Four years ago, I wrote what felt like a strongly worded open letter to the newly elected President Trump. I did not hesitate to call out his racism or misogyny, or mask my disappointment that America had failed to elect its first woman leader, who was — love her or hate her — unquestionably more qualified to lead the world’s biggest superpower.

And I remember thinking at the time, have I gone a tad too far? Am I giving in to emotionally-driven hyperbole?

Oh, Stephania of 2016, how naive you were. It’s been four years of “Did that really happen? How could this possibly get worse?” followed quickly by, “This, this is how it gets worse.” I am now beyond eloquent rage. A list of all the ineptitude and horror delivered by Trump and his regime during his first term would take up an entire article (if that’s too triggering, try this delightful song version instead); in the last week alone, we’ve seen police pepper-spraying peaceful voting marches and a Trump caravan attempting to run a Biden campaign bus off the highway.  

And someone, somewhere, is rationalizing that these are the acts of a few bad apples, and not indicative of his supporters as a whole.

It’s an excuse I’ve heard far too many times over the course of 2020. In a year in which we’ve had a nearly global reckoning on institutional racism, and plenty of proof of the toll it takes, there has been no shortage of talking heads explaining that the issue is actually just a few bad apples. Trump himself said it in the aftermath of George Floyd’s murder, and again during his visit to Kenosha after the shooting of Jacob Blake

And before I let Canadian exceptionalism rear its ugly head, let’s be clear that politicians and other public leaders have made the same claims here, and some have been relying on this defense for a long time. There’s plenty of evidence to show, as one recent survey did, that Canadians themselves “are more likely to view racial discrimination as the attitudes and actions of individuals, not a systemic issue embedded in Canadian institutions.” That’s fancy talk for ‘blame the bad apples.’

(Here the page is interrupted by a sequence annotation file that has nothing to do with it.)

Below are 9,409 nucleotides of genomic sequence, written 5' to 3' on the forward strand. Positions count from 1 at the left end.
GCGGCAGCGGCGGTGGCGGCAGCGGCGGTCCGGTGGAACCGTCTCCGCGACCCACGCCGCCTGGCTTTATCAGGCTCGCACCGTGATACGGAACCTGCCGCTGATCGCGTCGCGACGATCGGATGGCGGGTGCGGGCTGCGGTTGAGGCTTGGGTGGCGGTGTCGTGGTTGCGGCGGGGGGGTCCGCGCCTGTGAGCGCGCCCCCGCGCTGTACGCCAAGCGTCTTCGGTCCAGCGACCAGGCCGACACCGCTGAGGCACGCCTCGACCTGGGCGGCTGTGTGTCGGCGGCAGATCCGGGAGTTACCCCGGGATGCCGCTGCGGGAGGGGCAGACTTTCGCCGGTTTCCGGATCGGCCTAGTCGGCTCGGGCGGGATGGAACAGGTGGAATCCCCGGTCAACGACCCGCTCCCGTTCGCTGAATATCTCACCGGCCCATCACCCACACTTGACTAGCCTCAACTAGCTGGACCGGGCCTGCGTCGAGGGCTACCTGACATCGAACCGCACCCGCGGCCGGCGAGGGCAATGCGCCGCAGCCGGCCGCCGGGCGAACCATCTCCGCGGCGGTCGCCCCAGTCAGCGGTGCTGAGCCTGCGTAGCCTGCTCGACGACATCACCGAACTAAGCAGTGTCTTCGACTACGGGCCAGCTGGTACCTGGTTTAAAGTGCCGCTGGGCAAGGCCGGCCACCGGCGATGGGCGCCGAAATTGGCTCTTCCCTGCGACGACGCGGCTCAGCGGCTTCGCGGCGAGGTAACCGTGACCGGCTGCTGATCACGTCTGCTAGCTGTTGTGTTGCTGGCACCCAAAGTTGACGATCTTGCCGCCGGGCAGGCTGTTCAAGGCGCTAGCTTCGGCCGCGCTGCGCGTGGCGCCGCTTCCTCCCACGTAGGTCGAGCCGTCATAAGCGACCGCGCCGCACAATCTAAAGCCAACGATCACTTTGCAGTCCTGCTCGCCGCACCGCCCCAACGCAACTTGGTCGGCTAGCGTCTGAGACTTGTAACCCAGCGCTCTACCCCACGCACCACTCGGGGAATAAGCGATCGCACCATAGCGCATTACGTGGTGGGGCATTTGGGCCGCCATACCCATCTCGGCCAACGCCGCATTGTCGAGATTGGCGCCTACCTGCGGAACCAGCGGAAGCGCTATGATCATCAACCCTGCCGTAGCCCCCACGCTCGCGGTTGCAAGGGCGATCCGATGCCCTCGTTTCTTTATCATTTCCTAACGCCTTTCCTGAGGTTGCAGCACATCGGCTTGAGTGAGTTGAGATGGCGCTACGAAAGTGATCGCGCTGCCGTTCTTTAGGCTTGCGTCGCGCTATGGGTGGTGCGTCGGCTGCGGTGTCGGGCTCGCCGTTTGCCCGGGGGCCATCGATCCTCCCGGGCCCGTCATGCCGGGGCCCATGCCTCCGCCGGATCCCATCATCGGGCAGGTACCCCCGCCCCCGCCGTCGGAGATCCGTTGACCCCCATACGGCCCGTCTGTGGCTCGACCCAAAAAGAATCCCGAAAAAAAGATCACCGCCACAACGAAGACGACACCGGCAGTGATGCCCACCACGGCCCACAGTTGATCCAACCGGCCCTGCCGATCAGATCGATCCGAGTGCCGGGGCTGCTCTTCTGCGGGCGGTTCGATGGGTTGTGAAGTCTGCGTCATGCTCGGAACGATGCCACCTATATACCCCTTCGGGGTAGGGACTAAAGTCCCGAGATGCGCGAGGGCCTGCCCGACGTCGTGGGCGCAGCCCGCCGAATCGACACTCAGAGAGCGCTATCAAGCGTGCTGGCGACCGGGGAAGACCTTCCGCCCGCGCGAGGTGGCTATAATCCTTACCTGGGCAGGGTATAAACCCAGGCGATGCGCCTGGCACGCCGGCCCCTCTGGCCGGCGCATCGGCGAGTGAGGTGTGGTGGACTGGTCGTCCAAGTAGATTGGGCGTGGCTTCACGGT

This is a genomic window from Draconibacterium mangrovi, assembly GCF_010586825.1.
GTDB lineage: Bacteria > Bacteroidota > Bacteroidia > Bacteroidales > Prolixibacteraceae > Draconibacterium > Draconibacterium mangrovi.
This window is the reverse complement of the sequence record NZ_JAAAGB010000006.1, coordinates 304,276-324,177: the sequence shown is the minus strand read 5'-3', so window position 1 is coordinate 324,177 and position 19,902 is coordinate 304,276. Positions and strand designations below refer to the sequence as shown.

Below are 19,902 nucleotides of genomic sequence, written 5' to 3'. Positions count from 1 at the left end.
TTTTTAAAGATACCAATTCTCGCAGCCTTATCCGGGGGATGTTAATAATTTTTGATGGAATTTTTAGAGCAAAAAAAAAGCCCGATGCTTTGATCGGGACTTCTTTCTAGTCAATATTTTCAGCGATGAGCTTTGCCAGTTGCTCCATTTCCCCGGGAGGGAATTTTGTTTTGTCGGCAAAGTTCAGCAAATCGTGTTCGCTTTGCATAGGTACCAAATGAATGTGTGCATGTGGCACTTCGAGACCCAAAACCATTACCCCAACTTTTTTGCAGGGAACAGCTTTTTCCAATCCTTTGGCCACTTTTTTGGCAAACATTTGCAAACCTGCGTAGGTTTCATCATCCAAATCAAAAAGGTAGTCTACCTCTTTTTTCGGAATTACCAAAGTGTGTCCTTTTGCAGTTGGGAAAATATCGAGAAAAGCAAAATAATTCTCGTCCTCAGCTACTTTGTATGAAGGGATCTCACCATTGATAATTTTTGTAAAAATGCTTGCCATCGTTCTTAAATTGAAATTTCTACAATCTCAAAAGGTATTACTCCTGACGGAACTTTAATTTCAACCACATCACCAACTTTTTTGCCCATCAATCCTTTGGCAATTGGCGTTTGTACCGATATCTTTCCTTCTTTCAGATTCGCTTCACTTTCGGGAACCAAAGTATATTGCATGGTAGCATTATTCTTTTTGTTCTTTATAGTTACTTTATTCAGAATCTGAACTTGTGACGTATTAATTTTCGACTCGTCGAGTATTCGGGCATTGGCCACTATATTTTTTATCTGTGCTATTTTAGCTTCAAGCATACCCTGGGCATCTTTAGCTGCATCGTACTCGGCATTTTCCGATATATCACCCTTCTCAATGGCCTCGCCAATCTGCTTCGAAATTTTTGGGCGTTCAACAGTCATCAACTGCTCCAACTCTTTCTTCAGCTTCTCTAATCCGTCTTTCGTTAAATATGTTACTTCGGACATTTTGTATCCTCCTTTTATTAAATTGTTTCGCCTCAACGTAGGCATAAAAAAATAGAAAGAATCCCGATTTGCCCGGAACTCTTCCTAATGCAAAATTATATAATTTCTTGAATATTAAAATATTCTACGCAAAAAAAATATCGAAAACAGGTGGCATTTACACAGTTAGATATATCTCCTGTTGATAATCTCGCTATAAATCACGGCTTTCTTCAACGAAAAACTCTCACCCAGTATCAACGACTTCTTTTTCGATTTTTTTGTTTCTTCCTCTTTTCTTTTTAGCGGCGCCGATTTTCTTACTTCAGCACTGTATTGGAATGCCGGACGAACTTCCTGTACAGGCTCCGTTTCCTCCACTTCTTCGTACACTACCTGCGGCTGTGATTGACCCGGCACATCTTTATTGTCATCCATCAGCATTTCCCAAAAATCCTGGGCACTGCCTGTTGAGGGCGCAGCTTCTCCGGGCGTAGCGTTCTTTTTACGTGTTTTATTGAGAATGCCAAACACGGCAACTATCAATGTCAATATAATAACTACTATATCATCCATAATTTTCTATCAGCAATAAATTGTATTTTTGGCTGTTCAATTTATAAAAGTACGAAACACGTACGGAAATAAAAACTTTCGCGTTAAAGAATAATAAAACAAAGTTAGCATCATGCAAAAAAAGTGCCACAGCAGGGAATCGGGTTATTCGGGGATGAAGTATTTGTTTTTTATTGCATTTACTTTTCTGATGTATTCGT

It’s not only wrong, it’s dangerous to assume that the problem is contained to this small group — and you only need to look as far as the origin of the saying to see why. For the past few decades, ‘bad apples’ have become most often used to denote a handful of people behaving unacceptably, thereby negatively affecting the reputation of the community or institution they belong to. That entirely eliminates the latter half of the phrase, which points out that these bad apples have the capacity to make an entire bunch rotten. (If you want to really dig into the history, the first recording dates all the way back to 1340, written as “A rotten apple quickly infects its neighbor.”)

There’s been plenty of think pieces written about how the ‘bad apples’ saying has morphed over the years, but here’s the part that I don’t think we pay enough attention to: pointing out how the meaning has morphed is about as effective as saying ‘the system is the problem’, as if stating what should be obvious is somehow the solution. 

It doesn’t matter if we recognize that a few bad apples can spoil the bunch, if we don’t actually take that as a call to action to change the system so that it no longer allows for bad apples to thrive or survive. 

Take the case of Donald Trump. It is not hyperbole to say he is one of the most rotten and infectious apples we’ve seen in modern times. (If you think his putrefaction is contained to the US, let me tell you about what it was like to watch a caravan of maskless Canadians, waving QAnon and Trump flags, drive down Yonge street.) If the community he belongs to does not vote him in the trash heap where he belongs, I shudder to think of what will happen to the world in the next four years (or more, if you listen to Trump).